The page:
January 12, 2021 | Written by Will Gleason, AICP, LEED AP
One upside to a pandemic? Rethinking public outreach strategies. Like the clear skies that have emerged over our cities, massive disruption to workflow has had unexpected upsides.
In 2020, our group of urban planners improvised on the fly to facilitate online public participation in place of more traditional face-to-face meetings.
As we transitioned to online engagement we wondered how much of what was done in-person could actually be done virtually. And, would a shift like this create an opportunity to engage a population we did not attract before?
Digital tools offer the promise of increased convenience of involvement, enabling better-informed citizens, reaching more diverse audiences, and sustaining engagement over time. We knew we were looking at an opportunity to develop and implement new methods of achieving fuller involvement and authentic responses in our own planning process.
Here are a few take-aways from our petri-dish of public participation amid a pandemic.
By now, we’ve all been subject to meeting tools like Zoom, WebEx, or GoToMeeting in order to convene with colleagues and talk with friends and family. Most of these communication platforms are geared toward conferencing with limited abilities to interact and collaborate. If your objective is to share information and gather simple feedback, they work great.
However, if you’re looking to facilitate a more interactive workshop (for example, a design charette or public forum,) opt for a webinar platform over a meeting tool. Webinar platforms allow for more synergistic and productive meetings. You can collect registration information, gather audience engagement insights throughout the meeting, and allow for the integration of visual collaboration tools like Miro and Poll Everywhere.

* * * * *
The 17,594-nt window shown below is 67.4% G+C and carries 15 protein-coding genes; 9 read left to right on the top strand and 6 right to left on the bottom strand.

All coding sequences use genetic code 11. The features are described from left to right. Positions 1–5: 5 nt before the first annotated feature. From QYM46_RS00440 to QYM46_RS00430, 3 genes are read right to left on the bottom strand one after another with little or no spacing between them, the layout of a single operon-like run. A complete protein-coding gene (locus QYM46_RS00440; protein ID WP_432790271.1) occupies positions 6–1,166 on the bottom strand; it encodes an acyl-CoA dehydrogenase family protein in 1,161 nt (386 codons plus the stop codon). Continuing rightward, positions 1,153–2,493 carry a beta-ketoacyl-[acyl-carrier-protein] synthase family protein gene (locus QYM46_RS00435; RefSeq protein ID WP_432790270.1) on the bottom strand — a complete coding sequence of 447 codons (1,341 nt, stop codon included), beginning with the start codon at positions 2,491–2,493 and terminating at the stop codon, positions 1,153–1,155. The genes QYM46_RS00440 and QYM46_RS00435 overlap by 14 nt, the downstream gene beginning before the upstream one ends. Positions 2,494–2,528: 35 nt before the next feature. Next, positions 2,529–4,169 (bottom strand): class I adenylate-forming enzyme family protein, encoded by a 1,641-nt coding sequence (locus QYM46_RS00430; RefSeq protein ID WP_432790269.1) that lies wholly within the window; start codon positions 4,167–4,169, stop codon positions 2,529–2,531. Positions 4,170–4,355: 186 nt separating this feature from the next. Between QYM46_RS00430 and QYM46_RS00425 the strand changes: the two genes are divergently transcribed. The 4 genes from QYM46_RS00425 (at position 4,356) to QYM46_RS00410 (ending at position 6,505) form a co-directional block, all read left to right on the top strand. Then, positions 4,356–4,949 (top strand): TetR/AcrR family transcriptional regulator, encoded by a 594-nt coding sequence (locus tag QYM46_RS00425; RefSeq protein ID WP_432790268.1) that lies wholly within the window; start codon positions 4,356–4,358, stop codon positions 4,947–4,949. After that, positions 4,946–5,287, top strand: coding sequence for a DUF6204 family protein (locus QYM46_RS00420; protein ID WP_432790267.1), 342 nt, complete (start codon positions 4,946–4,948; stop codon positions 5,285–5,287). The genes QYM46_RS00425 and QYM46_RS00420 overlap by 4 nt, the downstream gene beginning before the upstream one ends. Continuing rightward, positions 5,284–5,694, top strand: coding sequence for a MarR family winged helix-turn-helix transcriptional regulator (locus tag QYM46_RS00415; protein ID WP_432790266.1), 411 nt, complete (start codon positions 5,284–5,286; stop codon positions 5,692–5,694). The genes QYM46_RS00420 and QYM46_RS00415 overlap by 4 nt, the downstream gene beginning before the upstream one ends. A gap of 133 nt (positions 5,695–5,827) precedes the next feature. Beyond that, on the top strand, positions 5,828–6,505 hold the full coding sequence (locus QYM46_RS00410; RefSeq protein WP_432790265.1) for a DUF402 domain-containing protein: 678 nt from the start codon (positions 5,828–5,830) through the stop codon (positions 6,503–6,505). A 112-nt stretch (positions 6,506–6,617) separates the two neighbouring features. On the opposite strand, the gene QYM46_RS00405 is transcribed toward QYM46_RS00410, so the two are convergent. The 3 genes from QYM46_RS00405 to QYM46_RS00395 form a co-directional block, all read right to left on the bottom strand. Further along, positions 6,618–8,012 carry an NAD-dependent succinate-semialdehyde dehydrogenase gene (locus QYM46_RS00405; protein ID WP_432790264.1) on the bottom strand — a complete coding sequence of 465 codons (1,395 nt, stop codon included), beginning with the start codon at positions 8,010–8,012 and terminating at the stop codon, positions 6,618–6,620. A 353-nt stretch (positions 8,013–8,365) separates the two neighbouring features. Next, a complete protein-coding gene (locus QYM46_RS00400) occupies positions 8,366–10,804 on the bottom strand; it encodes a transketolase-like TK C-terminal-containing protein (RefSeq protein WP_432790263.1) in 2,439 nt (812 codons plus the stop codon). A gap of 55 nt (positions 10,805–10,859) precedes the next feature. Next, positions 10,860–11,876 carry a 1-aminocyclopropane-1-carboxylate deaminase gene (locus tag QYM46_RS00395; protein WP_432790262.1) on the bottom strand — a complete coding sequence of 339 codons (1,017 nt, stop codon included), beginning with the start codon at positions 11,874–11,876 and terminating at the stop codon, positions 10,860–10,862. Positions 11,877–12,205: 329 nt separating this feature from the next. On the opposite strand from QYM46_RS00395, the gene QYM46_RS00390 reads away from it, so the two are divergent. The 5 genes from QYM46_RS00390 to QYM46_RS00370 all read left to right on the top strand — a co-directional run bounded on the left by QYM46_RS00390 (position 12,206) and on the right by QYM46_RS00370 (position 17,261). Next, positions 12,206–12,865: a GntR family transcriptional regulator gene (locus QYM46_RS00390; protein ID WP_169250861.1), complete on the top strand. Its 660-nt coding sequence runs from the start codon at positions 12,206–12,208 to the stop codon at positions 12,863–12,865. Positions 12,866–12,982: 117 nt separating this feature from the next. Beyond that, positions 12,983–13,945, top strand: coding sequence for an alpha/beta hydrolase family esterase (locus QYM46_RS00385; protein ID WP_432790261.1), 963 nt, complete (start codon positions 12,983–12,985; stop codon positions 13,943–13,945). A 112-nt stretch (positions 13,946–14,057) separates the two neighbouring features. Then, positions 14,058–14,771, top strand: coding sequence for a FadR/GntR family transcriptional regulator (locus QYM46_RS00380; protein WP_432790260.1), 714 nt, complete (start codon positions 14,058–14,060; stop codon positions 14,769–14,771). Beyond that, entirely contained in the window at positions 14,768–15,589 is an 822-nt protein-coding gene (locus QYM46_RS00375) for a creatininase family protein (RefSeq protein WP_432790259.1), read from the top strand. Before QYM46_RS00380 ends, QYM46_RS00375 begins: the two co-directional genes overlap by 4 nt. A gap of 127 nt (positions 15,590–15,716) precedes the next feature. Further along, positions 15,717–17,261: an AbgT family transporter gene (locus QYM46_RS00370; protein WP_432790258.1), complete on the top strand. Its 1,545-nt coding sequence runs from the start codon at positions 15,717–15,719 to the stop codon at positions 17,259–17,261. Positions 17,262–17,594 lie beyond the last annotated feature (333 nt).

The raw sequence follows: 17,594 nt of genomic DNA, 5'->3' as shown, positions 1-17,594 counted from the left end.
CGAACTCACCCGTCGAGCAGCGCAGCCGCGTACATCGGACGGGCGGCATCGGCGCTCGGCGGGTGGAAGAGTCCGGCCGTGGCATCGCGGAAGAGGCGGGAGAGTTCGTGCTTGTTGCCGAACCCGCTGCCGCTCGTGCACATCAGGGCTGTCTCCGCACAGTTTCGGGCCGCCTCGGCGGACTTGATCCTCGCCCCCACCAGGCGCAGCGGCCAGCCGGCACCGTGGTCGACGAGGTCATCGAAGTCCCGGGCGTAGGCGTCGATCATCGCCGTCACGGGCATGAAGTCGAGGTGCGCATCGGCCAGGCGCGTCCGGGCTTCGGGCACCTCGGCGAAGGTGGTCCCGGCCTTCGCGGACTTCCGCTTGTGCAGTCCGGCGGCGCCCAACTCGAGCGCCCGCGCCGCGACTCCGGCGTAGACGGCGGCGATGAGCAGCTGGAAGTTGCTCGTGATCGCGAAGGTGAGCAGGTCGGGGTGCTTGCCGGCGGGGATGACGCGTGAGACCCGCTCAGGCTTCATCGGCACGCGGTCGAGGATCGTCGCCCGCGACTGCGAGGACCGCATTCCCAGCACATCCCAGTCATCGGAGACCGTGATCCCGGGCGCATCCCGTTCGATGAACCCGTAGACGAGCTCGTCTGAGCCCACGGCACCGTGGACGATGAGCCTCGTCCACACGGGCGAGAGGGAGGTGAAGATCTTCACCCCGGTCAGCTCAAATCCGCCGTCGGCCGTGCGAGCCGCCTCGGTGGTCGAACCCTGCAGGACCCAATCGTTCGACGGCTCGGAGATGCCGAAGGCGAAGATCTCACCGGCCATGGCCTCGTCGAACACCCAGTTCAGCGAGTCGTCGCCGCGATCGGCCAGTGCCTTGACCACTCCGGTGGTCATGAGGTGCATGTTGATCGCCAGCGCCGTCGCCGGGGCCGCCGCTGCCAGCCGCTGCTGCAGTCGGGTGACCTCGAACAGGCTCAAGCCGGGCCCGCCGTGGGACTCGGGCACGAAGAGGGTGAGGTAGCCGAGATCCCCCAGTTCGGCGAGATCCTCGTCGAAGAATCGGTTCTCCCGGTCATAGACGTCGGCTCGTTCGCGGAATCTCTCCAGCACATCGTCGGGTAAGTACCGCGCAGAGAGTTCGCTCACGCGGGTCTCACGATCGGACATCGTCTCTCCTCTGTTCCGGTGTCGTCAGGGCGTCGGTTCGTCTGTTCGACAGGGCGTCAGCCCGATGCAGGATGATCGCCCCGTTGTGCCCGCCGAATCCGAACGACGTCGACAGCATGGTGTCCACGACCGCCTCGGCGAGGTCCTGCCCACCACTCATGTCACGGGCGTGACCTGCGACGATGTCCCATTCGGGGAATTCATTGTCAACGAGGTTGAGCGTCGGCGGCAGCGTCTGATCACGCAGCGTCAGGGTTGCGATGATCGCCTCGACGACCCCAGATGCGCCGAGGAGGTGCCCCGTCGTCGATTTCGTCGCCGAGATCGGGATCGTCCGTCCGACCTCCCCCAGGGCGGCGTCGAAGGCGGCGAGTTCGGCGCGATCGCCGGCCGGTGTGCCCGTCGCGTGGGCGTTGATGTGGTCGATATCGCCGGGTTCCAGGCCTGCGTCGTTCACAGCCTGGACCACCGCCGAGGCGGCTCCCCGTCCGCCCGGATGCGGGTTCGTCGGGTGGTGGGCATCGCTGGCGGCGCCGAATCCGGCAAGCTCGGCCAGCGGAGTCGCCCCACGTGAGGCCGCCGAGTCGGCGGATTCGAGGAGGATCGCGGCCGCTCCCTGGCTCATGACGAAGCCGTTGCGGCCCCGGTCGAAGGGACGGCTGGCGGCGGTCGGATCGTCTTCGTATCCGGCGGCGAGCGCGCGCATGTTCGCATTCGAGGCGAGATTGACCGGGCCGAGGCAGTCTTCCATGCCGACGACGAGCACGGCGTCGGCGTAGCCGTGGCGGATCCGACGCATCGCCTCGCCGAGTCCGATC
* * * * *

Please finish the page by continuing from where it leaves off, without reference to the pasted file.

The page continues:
In the case of an online meeting with the exclusive goal of sharing information, choose the tool your audience is most familiar with. In our case, Zoom was the default for facilitating meetings of any size even though in our workplace, we favor GoToMeeting. Getting the general public to download and then navigate a platform they’re unfamiliar with can result in some participants opting out before the meeting even starts. Encourage engagement by understanding which platform your community is most comfortable with.
Be sure to test your chosen meeting tool in advance of your meeting to ensure it has the functionality you really need. Need to know in advance who is coming to the meeting? Want the ability to mute and unmute participants? How about more structured Q&A capabilities? Will a chatbox suffice? There’s a vast number of communication platforms out there with varying capacities. Know what you need to run a successful meeting and make sure the tool you choose gives it to you.
We use visual collaboration and polling tools in both our online meetings and interactive workshops because they instantly increase productivity and support reciprocal communication.
Polling tools offer an advantage both in the quantity and quality of data that you’re able to collect in a single meeting. They’re also fun and interactive. When we incorporate Poll Everywhere we usually get comments like, “This was great and I really liked the survey format.” People enjoy sharing feedback and value seeing their ideas get documented on paper, especially if it’s virtual.